Athena Akrami, PhD
University College London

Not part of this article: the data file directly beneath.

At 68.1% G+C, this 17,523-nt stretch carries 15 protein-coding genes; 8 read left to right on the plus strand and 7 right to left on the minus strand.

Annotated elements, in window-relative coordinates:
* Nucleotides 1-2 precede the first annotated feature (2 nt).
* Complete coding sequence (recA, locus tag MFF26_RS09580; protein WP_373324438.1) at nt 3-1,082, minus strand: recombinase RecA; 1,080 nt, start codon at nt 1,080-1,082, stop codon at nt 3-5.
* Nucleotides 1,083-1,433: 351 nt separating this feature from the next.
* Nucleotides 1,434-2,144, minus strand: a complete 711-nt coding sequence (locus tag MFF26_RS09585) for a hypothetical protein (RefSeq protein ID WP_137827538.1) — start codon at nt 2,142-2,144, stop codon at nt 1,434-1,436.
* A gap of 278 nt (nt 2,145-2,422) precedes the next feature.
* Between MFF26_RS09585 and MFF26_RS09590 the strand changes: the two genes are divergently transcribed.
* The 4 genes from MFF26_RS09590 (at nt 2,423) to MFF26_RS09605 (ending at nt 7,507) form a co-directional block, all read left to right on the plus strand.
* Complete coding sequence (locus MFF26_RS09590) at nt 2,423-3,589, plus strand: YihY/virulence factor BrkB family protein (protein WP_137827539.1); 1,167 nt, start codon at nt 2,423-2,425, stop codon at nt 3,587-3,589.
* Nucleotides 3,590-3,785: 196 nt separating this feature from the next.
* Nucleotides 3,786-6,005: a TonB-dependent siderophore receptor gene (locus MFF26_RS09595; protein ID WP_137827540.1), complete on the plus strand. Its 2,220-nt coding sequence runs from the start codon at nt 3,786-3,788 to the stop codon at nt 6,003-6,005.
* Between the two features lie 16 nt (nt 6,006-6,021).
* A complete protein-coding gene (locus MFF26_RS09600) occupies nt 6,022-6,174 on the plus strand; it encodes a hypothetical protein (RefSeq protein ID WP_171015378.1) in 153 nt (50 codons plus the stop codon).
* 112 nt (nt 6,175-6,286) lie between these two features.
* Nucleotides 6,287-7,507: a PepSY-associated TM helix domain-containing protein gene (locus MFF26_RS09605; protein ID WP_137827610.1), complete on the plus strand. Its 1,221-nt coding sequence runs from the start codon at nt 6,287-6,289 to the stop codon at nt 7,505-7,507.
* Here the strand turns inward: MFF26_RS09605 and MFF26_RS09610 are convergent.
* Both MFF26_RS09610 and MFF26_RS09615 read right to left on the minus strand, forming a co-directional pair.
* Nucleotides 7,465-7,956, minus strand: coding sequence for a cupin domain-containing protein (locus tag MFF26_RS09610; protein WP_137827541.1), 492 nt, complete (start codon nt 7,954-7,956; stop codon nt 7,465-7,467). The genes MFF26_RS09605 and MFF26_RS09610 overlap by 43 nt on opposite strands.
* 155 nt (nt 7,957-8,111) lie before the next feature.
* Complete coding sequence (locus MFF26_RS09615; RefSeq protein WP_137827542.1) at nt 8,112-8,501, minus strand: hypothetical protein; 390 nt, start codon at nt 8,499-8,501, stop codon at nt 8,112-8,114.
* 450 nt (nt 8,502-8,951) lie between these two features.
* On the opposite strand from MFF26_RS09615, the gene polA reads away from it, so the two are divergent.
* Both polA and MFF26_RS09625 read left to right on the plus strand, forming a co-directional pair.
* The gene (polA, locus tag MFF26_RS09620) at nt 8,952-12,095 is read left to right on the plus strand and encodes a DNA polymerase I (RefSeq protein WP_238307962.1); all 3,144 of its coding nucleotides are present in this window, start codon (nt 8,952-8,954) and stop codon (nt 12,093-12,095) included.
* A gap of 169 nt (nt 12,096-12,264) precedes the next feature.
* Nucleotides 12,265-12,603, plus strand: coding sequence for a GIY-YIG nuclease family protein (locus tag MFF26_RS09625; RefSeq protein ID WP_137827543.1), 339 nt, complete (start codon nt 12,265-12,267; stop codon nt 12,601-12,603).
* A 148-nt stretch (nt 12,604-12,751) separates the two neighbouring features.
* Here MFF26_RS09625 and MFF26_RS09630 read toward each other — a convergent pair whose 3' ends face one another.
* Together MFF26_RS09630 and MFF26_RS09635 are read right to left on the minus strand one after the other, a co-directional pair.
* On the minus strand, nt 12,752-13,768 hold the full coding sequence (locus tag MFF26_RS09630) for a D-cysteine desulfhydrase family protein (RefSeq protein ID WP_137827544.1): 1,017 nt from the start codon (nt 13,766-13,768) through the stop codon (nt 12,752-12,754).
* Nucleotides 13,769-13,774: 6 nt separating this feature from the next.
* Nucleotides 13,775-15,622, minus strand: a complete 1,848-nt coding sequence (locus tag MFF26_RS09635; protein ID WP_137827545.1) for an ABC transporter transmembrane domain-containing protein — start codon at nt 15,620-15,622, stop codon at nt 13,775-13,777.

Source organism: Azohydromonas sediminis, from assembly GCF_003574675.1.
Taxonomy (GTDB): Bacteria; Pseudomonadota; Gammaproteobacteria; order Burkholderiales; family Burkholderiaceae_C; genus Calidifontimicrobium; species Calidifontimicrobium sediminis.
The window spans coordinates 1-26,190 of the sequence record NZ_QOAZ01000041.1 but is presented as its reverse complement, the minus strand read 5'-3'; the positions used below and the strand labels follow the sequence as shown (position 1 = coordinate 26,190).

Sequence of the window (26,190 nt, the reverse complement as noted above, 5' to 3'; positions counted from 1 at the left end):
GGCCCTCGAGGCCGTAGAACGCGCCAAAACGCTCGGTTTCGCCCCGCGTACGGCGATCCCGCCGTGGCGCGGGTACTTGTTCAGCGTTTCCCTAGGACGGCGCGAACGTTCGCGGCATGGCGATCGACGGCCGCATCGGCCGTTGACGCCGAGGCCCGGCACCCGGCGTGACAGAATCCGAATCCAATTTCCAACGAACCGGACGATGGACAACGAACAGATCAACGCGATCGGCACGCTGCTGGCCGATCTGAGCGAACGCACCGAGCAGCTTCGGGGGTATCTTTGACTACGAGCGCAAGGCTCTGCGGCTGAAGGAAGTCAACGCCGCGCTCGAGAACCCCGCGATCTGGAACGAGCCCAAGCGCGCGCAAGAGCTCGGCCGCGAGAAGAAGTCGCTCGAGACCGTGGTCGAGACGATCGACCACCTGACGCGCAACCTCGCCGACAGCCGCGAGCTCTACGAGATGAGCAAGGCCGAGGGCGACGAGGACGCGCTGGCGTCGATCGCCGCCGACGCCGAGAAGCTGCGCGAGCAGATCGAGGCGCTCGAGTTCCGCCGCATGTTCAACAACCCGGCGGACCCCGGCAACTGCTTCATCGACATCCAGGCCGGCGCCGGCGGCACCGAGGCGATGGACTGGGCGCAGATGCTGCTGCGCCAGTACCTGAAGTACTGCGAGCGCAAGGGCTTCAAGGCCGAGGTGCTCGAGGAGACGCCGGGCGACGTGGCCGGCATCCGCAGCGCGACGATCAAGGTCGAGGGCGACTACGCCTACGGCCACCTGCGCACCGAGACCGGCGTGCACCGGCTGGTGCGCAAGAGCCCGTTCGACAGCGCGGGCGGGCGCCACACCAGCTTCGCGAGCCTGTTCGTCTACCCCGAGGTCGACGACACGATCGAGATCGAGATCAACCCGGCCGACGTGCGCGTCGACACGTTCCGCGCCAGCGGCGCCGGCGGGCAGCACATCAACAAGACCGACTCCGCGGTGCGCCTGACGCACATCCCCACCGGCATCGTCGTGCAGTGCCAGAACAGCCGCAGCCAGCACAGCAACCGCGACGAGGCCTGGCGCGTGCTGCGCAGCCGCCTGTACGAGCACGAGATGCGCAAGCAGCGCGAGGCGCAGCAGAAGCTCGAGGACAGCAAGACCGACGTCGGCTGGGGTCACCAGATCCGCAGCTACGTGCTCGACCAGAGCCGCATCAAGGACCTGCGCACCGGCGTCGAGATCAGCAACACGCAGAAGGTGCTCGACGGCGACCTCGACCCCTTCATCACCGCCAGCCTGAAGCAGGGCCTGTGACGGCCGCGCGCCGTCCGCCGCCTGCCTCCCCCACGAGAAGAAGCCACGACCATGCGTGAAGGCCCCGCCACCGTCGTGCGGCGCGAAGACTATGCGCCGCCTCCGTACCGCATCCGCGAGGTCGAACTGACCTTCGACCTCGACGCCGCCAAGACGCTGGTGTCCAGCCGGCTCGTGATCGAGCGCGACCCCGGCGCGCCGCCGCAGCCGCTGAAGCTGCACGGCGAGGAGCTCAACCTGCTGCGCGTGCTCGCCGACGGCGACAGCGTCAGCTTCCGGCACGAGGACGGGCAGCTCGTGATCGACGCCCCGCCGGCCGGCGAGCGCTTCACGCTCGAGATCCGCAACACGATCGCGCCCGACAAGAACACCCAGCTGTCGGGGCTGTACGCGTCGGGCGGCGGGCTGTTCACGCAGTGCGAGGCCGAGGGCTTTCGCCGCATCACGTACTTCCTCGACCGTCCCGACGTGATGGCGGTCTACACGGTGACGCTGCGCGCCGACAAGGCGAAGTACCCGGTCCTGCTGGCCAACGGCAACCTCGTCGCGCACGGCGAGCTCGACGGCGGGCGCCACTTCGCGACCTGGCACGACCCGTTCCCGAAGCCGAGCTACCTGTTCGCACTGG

The world around us is complex, but at the same time full of meaningful regularities. We can detect, learn and exploit these regularities automatically in an unsupervised manner i.e. without any direct instruction or explicit reward. For example, we effortlessly estimate the average tallness of people in a room, or the boundaries between words in a language. These regularities and prior knowledge, once learned, can affect the way we acquire and interpret new information to build and update our internal model of the world for future decision-making processes. Despite the ubiquity of passively learning from the structured information in the environment, the mechanisms that support learning from real-world experience are largely unknown. By combing sophisticated cognitive tasks in human and rats, neuronal measurements and perturbations in rat and network modelling, we aim to build a multi-level description of how sensory history is utilised in inferring regularities in temporally extended tasks. In this talk, I will specifically focus on a comparative rat and human model to study building and utilising statistical prior distributions in working memory and decision making behaviours.